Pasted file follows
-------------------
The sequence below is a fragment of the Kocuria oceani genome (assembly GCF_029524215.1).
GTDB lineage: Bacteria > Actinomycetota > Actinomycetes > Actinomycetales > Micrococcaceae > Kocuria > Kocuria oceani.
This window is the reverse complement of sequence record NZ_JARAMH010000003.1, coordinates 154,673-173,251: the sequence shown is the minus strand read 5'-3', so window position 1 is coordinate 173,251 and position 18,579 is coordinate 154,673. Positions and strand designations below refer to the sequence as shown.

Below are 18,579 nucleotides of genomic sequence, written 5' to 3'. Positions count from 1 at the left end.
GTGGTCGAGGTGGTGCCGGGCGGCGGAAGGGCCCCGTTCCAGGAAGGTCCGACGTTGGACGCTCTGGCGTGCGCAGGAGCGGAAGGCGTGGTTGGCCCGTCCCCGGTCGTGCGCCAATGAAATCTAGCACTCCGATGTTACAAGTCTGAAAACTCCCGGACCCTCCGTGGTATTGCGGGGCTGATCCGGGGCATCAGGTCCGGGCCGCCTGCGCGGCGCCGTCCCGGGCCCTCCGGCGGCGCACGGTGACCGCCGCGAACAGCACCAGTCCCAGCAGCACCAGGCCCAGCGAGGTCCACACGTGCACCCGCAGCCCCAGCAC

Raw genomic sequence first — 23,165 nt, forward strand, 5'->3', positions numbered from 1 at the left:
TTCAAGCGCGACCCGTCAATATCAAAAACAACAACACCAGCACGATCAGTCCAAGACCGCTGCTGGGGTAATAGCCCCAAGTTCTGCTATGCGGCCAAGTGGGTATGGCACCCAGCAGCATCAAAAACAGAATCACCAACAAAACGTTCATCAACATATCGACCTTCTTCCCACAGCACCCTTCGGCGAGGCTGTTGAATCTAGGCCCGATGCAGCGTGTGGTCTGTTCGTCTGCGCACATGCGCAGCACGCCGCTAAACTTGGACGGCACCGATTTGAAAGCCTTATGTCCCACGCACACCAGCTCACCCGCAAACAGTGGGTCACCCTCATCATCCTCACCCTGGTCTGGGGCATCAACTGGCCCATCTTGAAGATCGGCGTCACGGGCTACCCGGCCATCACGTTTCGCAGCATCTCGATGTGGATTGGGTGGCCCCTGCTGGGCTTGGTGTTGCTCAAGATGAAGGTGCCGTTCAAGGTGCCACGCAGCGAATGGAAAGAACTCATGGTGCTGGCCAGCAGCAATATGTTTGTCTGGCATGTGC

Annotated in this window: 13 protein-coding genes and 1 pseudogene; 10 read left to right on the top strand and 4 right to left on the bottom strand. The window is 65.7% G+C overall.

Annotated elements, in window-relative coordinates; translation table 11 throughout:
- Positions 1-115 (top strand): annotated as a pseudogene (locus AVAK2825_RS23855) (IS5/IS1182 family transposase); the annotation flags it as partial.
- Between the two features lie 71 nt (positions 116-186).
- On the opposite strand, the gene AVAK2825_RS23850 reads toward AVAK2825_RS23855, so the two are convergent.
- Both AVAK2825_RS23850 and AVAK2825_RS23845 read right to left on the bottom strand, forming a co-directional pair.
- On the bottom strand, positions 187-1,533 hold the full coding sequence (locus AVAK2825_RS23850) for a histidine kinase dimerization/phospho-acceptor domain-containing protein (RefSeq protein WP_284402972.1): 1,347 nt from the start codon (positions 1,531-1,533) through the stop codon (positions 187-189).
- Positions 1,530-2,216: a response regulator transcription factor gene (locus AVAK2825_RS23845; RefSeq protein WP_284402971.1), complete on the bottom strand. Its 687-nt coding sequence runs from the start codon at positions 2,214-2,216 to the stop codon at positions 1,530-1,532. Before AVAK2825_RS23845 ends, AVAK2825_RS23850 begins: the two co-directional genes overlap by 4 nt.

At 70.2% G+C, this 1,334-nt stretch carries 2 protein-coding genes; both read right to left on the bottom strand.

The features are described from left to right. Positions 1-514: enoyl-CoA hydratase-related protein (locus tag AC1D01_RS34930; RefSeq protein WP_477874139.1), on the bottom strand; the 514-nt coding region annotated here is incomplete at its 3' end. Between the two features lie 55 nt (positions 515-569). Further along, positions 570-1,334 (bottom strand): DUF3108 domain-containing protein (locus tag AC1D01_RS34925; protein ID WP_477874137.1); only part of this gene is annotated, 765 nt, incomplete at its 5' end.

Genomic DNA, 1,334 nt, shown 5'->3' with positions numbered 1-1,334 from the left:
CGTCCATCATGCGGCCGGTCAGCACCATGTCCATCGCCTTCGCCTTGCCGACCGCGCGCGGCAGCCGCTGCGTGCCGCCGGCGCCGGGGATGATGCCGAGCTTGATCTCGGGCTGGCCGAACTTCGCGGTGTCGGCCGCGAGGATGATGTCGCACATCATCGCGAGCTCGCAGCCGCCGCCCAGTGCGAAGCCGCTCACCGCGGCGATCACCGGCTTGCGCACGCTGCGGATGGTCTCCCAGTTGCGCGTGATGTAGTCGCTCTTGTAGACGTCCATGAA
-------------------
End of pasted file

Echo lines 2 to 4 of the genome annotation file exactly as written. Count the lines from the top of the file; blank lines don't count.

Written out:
GTDB lineage: Bacteria > Actinomycetota > Actinomycetes > Actinomycetales > Micrococcaceae > Kocuria > Kocuria oceani.
This window is the reverse complement of sequence record NZ_JARAMH010000003.1, coordinates 154,673-173,251: the sequence shown is the minus strand read 5'-3', so window position 1 is coordinate 173,251 and position 18,579 is coordinate 154,673. Positions and strand designations below refer to the sequence as shown.

Below are 18,579 nucleotides of genomic sequence, written 5' to 3'. Positions count from 1 at the left end.